"so"

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  • "so"
  • deviant
    Member

    So our new Polish neighbour knocked –

    So…. CX Bikes

    So what’s your plans for Christmas eve?

    So, who is going to win Strictly?

    So I am sat here waiting for my wife to go into labour –

    All thread titles on the front page of the chat forum at some point today, what does the “so” mean at the beginning of these sentences, surely it’s not actually required?

    Maybe i’m just not down with the kids….

    Junkyard
    Member

    this thread is so so

    loum
    Member

    So does starting a sentence with ‘so’ annoy you?

    http://news.bbc.co.uk/today/hi/today/newsid_9644000/9644002.stm

    Premier Icon househusband
    Subscriber

    So what.. it’s all part of the ever-transmogrifying language that is English, innit.

    Pukka.

    😉

    Premier Icon scaredypants
    Subscriber

    like junky, I find this thread so so-so

    Premier Icon Rusty Spanner
    Subscriber

    Doesn’t bother me that much, tbh.

    Certainly not as much as the word ‘shipping’, which appears to have taken over from ‘postage’ or ‘p&p’.
    Especially amongst the particular sub-species of wannabee Americans who also consider ‘swap out’ and ‘fry/cook off’ to be acceptable English.

    I hope they all choke on their green beans and candied yams. 😀

    Junkyard
    Member

    FFS cheer up fella
    Happy Holiday 😉

    You are not wrong

    Premier Icon Rusty Spanner
    Subscriber

    Eh, I AM cheerful!

    Happy Holiday 😉

    Go away quickly.
    🙂

    peterfile
    Member

    Read the classed ads on pinkbike if you want to get down with the kids, every ad starts:

    “So here we have….”

    skaifan
    Member

    Would you morse code just an “s” in the event of an emergency?

    Three_Fish
    Member

    ‘So’ is used verbally as a means to getting the attention of one’s audience. There are innumerable tones and inflections which serve to prepare the listener(s) for what is coming next, which is why its transition into typed communication can be somewhat clumsy.

    I find the use of so so so so so

    Premier Icon Northwind
    Subscriber

    My boss doesn’t just overuse so, he does it incredibly loudly, you can hear it from about quarter of a mile away? Has he got someone in his office? You don’t need to knock, you just wait a minute til an earthshaking SO erupts forth.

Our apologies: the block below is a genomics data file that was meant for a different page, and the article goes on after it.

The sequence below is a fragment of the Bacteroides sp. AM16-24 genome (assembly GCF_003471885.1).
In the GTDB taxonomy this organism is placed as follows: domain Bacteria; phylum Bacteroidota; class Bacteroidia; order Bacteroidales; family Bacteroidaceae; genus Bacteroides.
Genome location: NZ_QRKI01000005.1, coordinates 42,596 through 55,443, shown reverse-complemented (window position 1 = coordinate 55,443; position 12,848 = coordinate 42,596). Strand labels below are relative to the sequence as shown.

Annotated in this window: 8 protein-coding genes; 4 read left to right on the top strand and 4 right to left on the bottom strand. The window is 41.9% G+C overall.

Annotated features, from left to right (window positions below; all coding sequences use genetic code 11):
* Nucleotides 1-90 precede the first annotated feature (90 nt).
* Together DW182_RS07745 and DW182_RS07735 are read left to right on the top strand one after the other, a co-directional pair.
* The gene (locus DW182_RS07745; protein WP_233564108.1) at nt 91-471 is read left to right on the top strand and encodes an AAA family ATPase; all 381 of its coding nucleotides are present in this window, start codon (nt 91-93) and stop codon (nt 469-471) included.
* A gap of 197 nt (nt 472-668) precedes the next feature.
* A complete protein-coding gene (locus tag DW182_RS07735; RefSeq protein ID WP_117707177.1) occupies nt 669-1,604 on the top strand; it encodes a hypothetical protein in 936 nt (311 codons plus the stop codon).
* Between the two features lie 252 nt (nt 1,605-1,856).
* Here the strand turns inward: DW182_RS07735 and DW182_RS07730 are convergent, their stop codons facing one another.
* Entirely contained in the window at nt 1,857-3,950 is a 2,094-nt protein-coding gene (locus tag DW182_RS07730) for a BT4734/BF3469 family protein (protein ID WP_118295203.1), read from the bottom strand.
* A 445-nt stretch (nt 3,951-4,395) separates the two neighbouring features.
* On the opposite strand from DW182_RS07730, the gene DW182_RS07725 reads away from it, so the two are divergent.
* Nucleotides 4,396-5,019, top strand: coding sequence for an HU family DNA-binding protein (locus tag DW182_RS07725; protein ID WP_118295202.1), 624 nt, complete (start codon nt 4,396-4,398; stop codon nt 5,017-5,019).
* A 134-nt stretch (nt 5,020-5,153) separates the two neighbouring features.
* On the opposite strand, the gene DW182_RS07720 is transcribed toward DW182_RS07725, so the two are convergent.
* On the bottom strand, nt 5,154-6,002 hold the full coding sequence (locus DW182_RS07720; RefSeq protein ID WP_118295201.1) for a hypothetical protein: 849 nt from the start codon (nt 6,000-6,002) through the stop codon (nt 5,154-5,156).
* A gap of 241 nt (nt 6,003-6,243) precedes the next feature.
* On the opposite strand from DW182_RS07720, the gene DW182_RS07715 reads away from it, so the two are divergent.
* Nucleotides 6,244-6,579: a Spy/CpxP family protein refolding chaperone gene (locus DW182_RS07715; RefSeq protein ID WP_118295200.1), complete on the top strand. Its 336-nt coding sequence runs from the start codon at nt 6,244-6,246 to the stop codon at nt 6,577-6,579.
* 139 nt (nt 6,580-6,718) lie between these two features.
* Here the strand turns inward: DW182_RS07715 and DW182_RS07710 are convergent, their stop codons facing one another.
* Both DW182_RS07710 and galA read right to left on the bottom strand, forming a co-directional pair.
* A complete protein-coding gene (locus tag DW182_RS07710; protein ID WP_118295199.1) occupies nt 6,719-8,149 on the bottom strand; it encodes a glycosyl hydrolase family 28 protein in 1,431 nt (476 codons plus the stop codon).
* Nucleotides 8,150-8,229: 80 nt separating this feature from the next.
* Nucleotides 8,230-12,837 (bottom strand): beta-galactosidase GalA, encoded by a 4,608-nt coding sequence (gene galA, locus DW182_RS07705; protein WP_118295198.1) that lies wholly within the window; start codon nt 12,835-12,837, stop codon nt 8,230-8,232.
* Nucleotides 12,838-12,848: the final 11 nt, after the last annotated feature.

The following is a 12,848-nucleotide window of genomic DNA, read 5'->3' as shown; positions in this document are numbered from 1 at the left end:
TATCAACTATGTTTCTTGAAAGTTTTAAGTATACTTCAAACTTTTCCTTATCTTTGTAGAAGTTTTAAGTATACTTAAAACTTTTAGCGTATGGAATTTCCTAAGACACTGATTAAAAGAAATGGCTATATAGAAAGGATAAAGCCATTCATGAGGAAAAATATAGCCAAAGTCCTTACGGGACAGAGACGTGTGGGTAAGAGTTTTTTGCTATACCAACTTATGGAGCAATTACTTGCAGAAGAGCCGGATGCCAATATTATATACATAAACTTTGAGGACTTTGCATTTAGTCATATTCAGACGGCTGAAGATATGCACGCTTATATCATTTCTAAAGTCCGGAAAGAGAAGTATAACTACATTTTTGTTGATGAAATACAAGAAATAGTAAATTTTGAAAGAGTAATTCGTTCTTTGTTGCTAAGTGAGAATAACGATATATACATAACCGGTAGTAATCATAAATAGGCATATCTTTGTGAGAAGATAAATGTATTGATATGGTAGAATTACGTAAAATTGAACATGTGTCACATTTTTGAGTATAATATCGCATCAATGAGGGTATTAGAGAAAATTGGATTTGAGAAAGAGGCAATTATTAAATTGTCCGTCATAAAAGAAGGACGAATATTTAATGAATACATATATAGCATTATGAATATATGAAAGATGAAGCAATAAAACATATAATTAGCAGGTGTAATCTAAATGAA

Premier Icon bigblackshed
    Subscriber

    So is a great album. An 80s masterpiece.

    cynic-al
    Member

    Dammit, beaten to it 😡

    daveh
    Member

    Must admit it irritates me too.

    maxtorque
    Member

    So d off……. 😉

    Premier Icon bearnecessities
    Subscriber

    “Well”…(intake of breath)

    dannyh
    Member

    It’s just one of those ‘tics’ that take hold of people from time to time. Like the footballers’ tense, or starting every sentence with ‘look’ a la Martin Keown.

    It just makes everyone who uses it sound a bit unimaginative.

    deadlydarcy
    Member

    I’d be taking a hard look at my life if this kind of thing made me start a thread on STW.

    boxfish
    Member

    As you sow, so shall you reap, like…

    monkeychild
    Member

    Soooo, where’s this thread going??

    cynic-al
    Member

    dannyh – Member
    Like the footballers’ tense

    What is that?

    gwaelod
    Member

    Certainly not as much as the word ‘shipping’, which appears to have taken over from ‘postage’ or ‘p&p’.
    Especially amongst the particular sub-species of wannabee Americans who also consider ‘swap out’ and ‘fry/cook off’ to be acceptable English

    amongst the younger females of this household “shipping” means to link an individual romantically with another individual…which is confusing

    bencooper
    Member

    I use “shipping” because “postage” usually implies using the Royal Mail – and I don’t use them much. Perhaps I should say “couriering” or “delivery”…

    jon1973
    Member